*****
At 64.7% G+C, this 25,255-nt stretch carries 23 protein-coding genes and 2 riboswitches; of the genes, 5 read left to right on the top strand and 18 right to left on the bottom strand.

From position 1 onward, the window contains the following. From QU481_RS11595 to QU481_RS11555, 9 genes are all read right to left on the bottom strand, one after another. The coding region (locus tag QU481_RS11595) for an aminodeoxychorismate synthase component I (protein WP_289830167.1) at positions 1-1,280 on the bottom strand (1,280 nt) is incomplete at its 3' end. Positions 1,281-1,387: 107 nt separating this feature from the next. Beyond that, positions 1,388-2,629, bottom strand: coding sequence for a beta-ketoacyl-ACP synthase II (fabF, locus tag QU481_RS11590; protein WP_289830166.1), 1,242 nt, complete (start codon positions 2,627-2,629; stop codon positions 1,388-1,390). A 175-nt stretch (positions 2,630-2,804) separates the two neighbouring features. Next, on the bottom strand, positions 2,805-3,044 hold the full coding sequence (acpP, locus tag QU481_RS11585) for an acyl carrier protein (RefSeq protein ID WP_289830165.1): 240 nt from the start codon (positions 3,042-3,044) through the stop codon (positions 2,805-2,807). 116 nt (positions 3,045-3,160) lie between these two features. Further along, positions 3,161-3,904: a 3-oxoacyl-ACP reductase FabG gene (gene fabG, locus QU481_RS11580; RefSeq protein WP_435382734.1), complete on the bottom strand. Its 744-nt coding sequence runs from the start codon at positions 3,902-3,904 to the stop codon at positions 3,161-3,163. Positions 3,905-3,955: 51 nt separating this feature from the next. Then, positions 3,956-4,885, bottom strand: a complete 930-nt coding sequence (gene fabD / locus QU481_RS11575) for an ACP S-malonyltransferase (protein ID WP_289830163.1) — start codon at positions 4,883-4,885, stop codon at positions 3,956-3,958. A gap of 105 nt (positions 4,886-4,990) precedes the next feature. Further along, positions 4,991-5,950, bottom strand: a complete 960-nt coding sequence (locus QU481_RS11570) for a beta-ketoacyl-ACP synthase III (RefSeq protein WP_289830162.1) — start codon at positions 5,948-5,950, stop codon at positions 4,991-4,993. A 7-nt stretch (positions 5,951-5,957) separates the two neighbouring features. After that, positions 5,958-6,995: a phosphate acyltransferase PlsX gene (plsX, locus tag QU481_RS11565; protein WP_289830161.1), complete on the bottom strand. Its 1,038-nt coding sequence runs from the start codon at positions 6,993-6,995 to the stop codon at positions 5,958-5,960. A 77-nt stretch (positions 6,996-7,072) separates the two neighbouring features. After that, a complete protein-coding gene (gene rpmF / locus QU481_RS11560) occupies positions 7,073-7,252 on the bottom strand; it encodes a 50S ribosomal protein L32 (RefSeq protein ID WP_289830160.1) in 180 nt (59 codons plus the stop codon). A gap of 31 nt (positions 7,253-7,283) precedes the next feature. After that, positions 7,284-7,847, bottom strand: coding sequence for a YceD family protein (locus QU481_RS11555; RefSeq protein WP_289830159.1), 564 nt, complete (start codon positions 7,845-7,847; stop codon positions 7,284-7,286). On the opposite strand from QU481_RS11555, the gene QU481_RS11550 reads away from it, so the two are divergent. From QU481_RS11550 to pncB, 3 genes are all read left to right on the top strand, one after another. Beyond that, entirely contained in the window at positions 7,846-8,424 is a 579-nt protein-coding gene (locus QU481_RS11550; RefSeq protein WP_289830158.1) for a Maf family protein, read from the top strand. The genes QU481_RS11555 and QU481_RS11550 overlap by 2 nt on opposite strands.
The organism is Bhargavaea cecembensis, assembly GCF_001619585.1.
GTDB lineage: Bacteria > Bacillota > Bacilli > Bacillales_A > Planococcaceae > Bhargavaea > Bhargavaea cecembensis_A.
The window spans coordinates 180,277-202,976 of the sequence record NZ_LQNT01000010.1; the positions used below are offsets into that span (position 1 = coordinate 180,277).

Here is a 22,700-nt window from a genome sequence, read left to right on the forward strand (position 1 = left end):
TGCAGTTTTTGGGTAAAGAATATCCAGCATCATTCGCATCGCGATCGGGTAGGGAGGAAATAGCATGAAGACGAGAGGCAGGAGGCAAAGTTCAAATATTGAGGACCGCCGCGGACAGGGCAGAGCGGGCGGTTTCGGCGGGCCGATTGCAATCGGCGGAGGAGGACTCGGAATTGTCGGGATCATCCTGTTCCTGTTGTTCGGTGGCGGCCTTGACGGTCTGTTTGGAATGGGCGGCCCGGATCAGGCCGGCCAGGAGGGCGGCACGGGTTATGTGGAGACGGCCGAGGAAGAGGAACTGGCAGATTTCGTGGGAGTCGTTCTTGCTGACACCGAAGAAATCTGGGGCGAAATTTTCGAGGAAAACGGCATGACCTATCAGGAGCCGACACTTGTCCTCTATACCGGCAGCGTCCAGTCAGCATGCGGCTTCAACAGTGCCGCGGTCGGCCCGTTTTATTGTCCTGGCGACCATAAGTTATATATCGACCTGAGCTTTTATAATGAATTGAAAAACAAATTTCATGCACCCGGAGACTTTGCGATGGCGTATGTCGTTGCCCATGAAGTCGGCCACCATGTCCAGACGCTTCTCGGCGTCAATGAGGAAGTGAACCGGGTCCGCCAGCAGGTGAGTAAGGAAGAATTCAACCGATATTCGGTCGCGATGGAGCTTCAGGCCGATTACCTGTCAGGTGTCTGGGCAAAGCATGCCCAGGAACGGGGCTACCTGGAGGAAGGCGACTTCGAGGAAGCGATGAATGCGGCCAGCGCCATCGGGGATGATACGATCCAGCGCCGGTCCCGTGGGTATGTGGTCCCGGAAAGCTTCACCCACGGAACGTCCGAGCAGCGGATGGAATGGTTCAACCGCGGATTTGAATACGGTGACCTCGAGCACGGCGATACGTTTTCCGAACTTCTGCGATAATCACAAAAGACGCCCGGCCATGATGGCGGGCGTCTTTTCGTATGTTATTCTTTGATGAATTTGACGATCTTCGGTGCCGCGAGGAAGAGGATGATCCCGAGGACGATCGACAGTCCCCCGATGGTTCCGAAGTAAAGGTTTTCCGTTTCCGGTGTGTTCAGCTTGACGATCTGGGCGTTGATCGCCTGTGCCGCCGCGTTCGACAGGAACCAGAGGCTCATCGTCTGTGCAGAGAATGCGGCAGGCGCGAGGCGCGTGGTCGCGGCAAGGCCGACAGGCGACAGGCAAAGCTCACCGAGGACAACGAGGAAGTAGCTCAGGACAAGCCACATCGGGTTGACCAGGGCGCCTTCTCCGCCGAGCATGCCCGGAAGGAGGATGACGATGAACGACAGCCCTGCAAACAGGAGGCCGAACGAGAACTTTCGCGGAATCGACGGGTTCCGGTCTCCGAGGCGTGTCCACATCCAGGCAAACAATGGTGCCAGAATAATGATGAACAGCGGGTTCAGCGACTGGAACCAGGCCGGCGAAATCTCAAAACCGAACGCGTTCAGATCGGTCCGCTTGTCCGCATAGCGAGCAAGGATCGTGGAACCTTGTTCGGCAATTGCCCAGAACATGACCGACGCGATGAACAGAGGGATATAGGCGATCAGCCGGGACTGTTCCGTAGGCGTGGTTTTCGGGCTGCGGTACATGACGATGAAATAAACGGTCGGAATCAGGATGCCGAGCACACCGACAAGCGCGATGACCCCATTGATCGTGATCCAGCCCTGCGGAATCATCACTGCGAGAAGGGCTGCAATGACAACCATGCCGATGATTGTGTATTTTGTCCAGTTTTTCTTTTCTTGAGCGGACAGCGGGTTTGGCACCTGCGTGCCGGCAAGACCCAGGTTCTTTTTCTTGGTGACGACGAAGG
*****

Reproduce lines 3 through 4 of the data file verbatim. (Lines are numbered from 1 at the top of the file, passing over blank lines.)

The organism is Bhargavaea cecembensis, assembly GCF_001619585.1.
GTDB lineage: Bacteria > Bacillota > Bacilli > Bacillales_A > Planococcaceae > Bhargavaea > Bhargavaea cecembensis_A.